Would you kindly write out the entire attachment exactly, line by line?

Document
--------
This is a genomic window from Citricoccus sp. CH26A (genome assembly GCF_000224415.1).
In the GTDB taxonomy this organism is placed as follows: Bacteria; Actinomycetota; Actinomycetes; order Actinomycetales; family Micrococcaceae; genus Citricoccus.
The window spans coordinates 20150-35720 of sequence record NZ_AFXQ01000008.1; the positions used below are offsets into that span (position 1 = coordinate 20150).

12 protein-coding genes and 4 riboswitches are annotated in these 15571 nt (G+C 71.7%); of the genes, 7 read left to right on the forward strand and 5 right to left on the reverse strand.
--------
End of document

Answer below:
This is a genomic window from Citricoccus sp. CH26A (genome assembly GCF_000224415.1).
In the GTDB taxonomy this organism is placed as follows: Bacteria; Actinomycetota; Actinomycetes; order Actinomycetales; family Micrococcaceae; genus Citricoccus.
The window spans coordinates 20150-35720 of sequence record NZ_AFXQ01000008.1; the positions used below are offsets into that span (position 1 = coordinate 20150).

12 protein-coding genes and 4 riboswitches are annotated in these 15571 nt (G+C 71.7%); of the genes, 7 read left to right on the forward strand and 5 right to left on the reverse strand.